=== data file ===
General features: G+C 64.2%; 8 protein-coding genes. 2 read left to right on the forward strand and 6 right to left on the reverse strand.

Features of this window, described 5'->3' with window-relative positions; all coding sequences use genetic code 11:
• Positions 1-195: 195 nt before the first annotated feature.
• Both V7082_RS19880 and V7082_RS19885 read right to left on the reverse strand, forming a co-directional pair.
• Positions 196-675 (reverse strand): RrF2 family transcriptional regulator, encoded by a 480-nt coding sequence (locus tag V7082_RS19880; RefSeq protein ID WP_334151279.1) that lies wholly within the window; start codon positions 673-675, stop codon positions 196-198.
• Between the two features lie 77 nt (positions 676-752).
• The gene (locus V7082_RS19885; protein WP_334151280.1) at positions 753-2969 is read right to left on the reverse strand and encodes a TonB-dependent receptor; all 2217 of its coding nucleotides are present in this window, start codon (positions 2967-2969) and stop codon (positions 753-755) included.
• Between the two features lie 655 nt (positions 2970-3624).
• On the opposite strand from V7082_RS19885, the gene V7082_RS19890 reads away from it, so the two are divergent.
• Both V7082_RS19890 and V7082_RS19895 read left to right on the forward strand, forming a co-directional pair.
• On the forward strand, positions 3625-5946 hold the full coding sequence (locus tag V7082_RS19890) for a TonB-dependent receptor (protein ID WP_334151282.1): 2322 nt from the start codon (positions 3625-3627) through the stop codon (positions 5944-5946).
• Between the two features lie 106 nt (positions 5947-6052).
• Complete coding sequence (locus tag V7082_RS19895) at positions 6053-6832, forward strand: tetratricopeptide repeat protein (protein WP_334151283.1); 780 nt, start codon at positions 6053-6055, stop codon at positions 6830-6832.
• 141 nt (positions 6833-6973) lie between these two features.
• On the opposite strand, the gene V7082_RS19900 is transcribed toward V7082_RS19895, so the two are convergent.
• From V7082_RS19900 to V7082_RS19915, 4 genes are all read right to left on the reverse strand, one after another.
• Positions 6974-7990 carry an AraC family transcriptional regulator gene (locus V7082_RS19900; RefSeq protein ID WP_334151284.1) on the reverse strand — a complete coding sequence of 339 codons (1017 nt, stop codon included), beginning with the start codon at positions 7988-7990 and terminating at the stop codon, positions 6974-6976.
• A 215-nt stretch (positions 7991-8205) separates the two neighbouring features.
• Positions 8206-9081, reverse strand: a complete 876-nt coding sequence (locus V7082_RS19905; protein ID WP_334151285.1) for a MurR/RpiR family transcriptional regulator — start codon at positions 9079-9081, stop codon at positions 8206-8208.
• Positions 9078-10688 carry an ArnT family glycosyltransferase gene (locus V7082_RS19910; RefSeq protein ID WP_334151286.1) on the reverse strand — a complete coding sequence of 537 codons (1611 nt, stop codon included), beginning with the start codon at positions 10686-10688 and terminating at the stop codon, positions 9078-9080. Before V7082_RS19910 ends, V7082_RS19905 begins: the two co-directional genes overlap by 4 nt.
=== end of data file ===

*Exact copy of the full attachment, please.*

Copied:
General features: G+C 64.2%; 8 protein-coding genes. 2 read left to right on the forward strand and 6 right to left on the reverse strand.

Features of this window, described 5'->3' with window-relative positions; all coding sequences use genetic code 11:
• Positions 1-195: 195 nt before the first annotated feature.
• Both V7082_RS19880 and V7082_RS19885 read right to left on the reverse strand, forming a co-directional pair.
• Positions 196-675 (reverse strand): RrF2 family transcriptional regulator, encoded by a 480-nt coding sequence (locus tag V7082_RS19880; RefSeq protein ID WP_334151279.1) that lies wholly within the window; start codon positions 673-675, stop codon positions 196-198.
• Between the two features lie 77 nt (positions 676-752).
• The gene (locus V7082_RS19885; protein WP_334151280.1) at positions 753-2969 is read right to left on the reverse strand and encodes a TonB-dependent receptor; all 2217 of its coding nucleotides are present in this window, start codon (positions 2967-2969) and stop codon (positions 753-755) included.
• Between the two features lie 655 nt (positions 2970-3624).
• On the opposite strand from V7082_RS19885, the gene V7082_RS19890 reads away from it, so the two are divergent.
• Both V7082_RS19890 and V7082_RS19895 read left to right on the forward strand, forming a co-directional pair.
• On the forward strand, positions 3625-5946 hold the full coding sequence (locus tag V7082_RS19890) for a TonB-dependent receptor (protein ID WP_334151282.1): 2322 nt from the start codon (positions 3625-3627) through the stop codon (positions 5944-5946).
• Between the two features lie 106 nt (positions 5947-6052).
• Complete coding sequence (locus tag V7082_RS19895) at positions 6053-6832, forward strand: tetratricopeptide repeat protein (protein WP_334151283.1); 780 nt, start codon at positions 6053-6055, stop codon at positions 6830-6832.
• 141 nt (positions 6833-6973) lie between these two features.
• On the opposite strand, the gene V7082_RS19900 is transcribed toward V7082_RS19895, so the two are convergent.
• From V7082_RS19900 to V7082_RS19915, 4 genes are all read right to left on the reverse strand, one after another.
• Positions 6974-7990 carry an AraC family transcriptional regulator gene (locus V7082_RS19900; RefSeq protein ID WP_334151284.1) on the reverse strand — a complete coding sequence of 339 codons (1017 nt, stop codon included), beginning with the start codon at positions 7988-7990 and terminating at the stop codon, positions 6974-6976.
• A 215-nt stretch (positions 7991-8205) separates the two neighbouring features.
• Positions 8206-9081, reverse strand: a complete 876-nt coding sequence (locus V7082_RS19905; protein ID WP_334151285.1) for a MurR/RpiR family transcriptional regulator — start codon at positions 9079-9081, stop codon at positions 8206-8208.
• Positions 9078-10688 carry an ArnT family glycosyltransferase gene (locus V7082_RS19910; RefSeq protein ID WP_334151286.1) on the reverse strand — a complete coding sequence of 537 codons (1611 nt, stop codon included), beginning with the start codon at positions 10686-10688 and terminating at the stop codon, positions 9078-9080. Before V7082_RS19910 ends, V7082_RS19905 begins: the two co-directional genes overlap by 4 nt.